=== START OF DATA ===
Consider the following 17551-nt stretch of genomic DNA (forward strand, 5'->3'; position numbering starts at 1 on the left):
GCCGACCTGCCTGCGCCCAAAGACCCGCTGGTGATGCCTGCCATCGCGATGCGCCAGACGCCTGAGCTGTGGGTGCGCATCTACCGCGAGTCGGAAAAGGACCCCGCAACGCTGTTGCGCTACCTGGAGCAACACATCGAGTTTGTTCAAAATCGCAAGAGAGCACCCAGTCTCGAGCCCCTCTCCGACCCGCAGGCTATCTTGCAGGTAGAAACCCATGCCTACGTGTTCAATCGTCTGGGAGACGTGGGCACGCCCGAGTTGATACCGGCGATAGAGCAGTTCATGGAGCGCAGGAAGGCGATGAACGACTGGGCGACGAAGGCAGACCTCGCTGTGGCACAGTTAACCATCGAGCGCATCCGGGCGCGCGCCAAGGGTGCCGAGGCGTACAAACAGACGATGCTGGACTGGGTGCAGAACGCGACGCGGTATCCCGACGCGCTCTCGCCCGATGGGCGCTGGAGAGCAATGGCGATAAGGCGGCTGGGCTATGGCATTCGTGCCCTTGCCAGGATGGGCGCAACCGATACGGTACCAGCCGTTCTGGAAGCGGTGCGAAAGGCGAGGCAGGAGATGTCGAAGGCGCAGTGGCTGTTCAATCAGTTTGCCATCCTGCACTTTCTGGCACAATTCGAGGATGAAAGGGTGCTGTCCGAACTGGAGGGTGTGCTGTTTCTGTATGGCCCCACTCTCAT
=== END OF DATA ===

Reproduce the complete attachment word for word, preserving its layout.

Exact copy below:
Consider the following 17551-nt stretch of genomic DNA (forward strand, 5'->3'; position numbering starts at 1 on the left):
GCCGACCTGCCTGCGCCCAAAGACCCGCTGGTGATGCCTGCCATCGCGATGCGCCAGACGCCTGAGCTGTGGGTGCGCATCTACCGCGAGTCGGAAAAGGACCCCGCAACGCTGTTGCGCTACCTGGAGCAACACATCGAGTTTGTTCAAAATCGCAAGAGAGCACCCAGTCTCGAGCCCCTCTCCGACCCGCAGGCTATCTTGCAGGTAGAAACCCATGCCTACGTGTTCAATCGTCTGGGAGACGTGGGCACGCCCGAGTTGATACCGGCGATAGAGCAGTTCATGGAGCGCAGGAAGGCGATGAACGACTGGGCGACGAAGGCAGACCTCGCTGTGGCACAGTTAACCATCGAGCGCATCCGGGCGCGCGCCAAGGGTGCCGAGGCGTACAAACAGACGATGCTGGACTGGGTGCAGAACGCGACGCGGTATCCCGACGCGCTCTCGCCCGATGGGCGCTGGAGAGCAATGGCGATAAGGCGGCTGGGCTATGGCATTCGTGCCCTTGCCAGGATGGGCGCAACCGATACGGTACCAGCCGTTCTGGAAGCGGTGCGAAAGGCGAGGCAGGAGATGTCGAAGGCGCAGTGGCTGTTCAATCAGTTTGCCATCCTGCACTTTCTGGCACAATTCGAGGATGAAAGGGTGCTGTCCGAACTGGAGGGTGTGCTGTTTCTGTATGGCCCCACTCTCAT